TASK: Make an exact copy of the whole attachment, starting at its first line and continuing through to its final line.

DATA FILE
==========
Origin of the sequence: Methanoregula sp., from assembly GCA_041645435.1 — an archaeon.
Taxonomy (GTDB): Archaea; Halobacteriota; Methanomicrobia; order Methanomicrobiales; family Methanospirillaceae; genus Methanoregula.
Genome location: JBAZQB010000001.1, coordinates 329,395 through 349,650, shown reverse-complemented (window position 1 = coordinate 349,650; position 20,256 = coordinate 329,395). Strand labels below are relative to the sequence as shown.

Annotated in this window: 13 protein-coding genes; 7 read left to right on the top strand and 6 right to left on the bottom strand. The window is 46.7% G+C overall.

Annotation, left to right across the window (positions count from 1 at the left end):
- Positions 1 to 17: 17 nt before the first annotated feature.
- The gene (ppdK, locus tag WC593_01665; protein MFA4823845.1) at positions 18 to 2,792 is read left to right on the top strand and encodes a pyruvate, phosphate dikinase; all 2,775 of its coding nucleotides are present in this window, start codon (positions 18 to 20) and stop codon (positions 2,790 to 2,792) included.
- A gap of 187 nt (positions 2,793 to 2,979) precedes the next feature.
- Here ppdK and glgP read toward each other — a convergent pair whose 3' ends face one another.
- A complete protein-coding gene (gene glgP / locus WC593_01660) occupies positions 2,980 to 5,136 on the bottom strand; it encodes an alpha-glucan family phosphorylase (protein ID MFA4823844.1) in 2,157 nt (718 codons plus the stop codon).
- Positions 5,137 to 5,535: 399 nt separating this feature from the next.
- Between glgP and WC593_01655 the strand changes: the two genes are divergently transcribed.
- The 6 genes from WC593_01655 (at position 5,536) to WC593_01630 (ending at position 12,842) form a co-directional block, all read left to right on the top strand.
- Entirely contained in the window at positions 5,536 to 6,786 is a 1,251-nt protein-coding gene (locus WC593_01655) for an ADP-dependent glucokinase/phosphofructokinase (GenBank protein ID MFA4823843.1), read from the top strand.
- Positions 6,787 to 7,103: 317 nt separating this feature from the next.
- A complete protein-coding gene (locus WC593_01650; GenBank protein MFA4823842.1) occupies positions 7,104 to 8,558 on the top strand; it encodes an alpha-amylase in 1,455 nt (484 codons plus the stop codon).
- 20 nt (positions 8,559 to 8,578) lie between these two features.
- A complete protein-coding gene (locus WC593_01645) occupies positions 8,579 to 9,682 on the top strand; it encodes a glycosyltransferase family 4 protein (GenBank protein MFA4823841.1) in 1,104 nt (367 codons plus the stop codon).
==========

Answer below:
Origin of the sequence: Methanoregula sp., from assembly GCA_041645435.1 — an archaeon.
Taxonomy (GTDB): Archaea; Halobacteriota; Methanomicrobia; order Methanomicrobiales; family Methanospirillaceae; genus Methanoregula.
Genome location: JBAZQB010000001.1, coordinates 329,395 through 349,650, shown reverse-complemented (window position 1 = coordinate 349,650; position 20,256 = coordinate 329,395). Strand labels below are relative to the sequence as shown.

Annotated in this window: 13 protein-coding genes; 7 read left to right on the top strand and 6 right to left on the bottom strand. The window is 46.7% G+C overall.

Annotation, left to right across the window (positions count from 1 at the left end):
- Positions 1 to 17: 17 nt before the first annotated feature.
- The gene (ppdK, locus tag WC593_01665; protein MFA4823845.1) at positions 18 to 2,792 is read left to right on the top strand and encodes a pyruvate, phosphate dikinase; all 2,775 of its coding nucleotides are present in this window, start codon (positions 18 to 20) and stop codon (positions 2,790 to 2,792) included.
- A gap of 187 nt (positions 2,793 to 2,979) precedes the next feature.
- Here ppdK and glgP read toward each other — a convergent pair whose 3' ends face one another.
- A complete protein-coding gene (gene glgP / locus WC593_01660) occupies positions 2,980 to 5,136 on the bottom strand; it encodes an alpha-glucan family phosphorylase (protein ID MFA4823844.1) in 2,157 nt (718 codons plus the stop codon).
- Positions 5,137 to 5,535: 399 nt separating this feature from the next.
- Between glgP and WC593_01655 the strand changes: the two genes are divergently transcribed.
- The 6 genes from WC593_01655 (at position 5,536) to WC593_01630 (ending at position 12,842) form a co-directional block, all read left to right on the top strand.
- Entirely contained in the window at positions 5,536 to 6,786 is a 1,251-nt protein-coding gene (locus WC593_01655) for an ADP-dependent glucokinase/phosphofructokinase (GenBank protein ID MFA4823843.1), read from the top strand.
- Positions 6,787 to 7,103: 317 nt separating this feature from the next.
- A complete protein-coding gene (locus WC593_01650; GenBank protein MFA4823842.1) occupies positions 7,104 to 8,558 on the top strand; it encodes an alpha-amylase in 1,455 nt (484 codons plus the stop codon).
- 20 nt (positions 8,559 to 8,578) lie between these two features.
- A complete protein-coding gene (locus WC593_01645) occupies positions 8,579 to 9,682 on the top strand; it encodes a glycosyltransferase family 4 protein (GenBank protein MFA4823841.1) in 1,104 nt (367 codons plus the stop codon).